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They worry about their financial future. Their average age is 30, but saving for retirement also looms large among their fiscal worries. And who do our Millennial-aged grown children trust to provide them with information about these financial issues? Us. Thus spake a recent Fidelity Investments’ Millennial Money Study.
While they say--72% of them anyway--that they have no problem broaching financial issues with us, most of them --67%--have not had detailed conversations with us about such important issues as estate planning, health and eldercare, and covering living expenses in retirement. As to what we might be leaving them when we pass on, 41% say they have not had any conversations at all with us about our will and estate planning.
The survey is a follow-up to Fidelity's 2014 Intra-Family Generational Finance study, which was an online poll of U.S. parents and their adult children that looked at the levels of agreement between families on key financial topics. To be part of the survey, parents had to be at least 55 years of age, have an adult child older than 30 and have investable assets of at least $100,000. Children qualified if they were at least 30 years of age, had at least $10,000 in savings. The newer survey asks many of the same financial questions to and about Millennials. The Millennials in this study average 30 years of age. Just under half of them are married, have children as well as a 401 (k) style savings plan. As to their parents, one-third of us are retired.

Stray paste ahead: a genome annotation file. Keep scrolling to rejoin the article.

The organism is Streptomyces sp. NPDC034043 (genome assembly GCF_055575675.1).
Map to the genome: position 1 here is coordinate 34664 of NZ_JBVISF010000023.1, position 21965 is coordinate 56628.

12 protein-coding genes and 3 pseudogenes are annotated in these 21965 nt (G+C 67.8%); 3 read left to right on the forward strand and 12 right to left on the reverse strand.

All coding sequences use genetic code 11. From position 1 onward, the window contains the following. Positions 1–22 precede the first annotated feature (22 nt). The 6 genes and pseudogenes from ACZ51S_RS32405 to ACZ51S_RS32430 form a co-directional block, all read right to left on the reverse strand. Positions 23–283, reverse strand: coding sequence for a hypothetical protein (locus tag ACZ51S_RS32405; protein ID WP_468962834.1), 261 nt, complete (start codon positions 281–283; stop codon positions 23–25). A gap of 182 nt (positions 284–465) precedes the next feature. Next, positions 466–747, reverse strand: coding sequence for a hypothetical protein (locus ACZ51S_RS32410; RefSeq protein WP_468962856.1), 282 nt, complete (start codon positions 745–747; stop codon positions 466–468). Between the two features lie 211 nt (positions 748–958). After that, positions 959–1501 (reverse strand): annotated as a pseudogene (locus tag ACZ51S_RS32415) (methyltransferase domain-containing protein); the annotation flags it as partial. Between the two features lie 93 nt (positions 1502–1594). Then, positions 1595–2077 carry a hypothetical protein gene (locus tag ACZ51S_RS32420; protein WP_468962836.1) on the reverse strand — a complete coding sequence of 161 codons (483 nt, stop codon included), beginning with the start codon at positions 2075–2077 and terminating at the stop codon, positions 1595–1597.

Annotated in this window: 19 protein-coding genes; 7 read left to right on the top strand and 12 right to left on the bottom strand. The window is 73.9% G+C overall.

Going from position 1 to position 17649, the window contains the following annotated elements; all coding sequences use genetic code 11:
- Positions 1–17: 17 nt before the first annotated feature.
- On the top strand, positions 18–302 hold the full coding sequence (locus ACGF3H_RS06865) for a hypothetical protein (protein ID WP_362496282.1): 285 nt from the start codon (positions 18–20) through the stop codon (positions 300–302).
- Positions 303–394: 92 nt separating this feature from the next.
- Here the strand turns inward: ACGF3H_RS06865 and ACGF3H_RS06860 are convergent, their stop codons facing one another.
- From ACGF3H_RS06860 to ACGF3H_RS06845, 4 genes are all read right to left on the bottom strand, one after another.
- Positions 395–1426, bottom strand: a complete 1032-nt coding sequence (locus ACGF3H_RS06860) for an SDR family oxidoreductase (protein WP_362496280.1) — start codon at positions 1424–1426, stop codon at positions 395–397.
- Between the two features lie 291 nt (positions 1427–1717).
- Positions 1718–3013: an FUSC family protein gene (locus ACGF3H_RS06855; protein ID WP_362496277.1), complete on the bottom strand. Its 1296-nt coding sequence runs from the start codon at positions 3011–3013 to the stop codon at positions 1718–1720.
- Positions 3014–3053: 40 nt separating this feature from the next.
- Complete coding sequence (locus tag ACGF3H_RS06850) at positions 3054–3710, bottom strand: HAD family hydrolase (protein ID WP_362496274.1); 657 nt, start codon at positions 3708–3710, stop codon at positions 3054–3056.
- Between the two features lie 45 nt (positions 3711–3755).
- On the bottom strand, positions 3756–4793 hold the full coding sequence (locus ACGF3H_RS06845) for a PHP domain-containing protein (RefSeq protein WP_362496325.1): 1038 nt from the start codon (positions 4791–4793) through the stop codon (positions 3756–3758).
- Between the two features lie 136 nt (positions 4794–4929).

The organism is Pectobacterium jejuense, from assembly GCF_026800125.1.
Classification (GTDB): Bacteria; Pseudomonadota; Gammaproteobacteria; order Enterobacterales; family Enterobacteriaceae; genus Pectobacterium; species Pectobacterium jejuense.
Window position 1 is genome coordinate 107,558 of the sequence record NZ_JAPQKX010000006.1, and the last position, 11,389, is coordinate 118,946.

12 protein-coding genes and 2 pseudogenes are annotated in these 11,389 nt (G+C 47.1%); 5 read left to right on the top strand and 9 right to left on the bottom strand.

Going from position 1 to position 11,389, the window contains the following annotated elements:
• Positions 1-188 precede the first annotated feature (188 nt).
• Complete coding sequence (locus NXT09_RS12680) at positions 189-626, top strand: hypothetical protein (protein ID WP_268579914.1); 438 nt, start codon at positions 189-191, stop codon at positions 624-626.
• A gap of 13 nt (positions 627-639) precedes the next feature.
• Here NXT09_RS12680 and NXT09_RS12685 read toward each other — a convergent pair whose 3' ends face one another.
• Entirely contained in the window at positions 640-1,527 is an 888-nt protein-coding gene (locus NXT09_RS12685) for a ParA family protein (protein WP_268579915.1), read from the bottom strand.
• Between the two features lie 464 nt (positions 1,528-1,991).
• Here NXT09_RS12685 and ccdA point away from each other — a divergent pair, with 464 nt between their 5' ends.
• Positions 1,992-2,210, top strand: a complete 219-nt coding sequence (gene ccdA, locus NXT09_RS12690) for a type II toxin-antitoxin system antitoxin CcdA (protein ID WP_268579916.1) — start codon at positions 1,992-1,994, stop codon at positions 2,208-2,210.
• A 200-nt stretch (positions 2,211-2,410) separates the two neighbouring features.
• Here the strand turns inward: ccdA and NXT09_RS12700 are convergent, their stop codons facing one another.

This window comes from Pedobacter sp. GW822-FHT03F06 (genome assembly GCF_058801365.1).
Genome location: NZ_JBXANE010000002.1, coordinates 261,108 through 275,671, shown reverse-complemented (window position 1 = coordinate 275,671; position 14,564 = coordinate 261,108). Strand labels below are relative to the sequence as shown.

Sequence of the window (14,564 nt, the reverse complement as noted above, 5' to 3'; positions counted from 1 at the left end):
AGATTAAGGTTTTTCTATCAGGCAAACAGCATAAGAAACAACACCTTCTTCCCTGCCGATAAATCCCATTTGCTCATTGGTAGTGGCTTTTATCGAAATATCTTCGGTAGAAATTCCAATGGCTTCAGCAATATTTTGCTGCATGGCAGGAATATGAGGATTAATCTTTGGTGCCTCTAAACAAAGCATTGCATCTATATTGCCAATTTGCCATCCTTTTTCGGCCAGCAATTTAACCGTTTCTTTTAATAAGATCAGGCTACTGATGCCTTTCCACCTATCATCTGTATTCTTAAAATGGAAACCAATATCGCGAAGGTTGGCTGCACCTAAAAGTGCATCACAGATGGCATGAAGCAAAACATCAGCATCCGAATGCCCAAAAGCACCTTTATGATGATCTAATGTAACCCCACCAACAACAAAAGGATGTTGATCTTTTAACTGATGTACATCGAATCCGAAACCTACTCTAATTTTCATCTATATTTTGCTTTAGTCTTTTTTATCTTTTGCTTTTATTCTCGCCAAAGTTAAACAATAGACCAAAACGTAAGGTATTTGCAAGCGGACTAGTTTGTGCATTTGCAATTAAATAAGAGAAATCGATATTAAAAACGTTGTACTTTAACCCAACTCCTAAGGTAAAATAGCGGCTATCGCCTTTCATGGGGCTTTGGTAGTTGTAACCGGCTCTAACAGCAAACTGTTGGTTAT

Some of the financial findings from the survey:
They may trust us but 27% tell us nothing when it comes to money.
The top three financial issues Millennials say they are tryingn to deal with include: accumulate more savings for retirement (52%), pay off credit card debt (41%), and pay off student loans (28%).
Two-thirds think it is more acceptable now for children to move back home after college, and 32% say they are more financially dependent on their parents than their parents were at the same age.
Nearly one-half of Millennials have received some kind of financial assistance from their parents at some point since leaving home. Topping the assistance list are cell phone bills, car insurance and groceries.
You can see the survey in all its detail here: The Fidelity Investments Millennial Money Study: Facts ...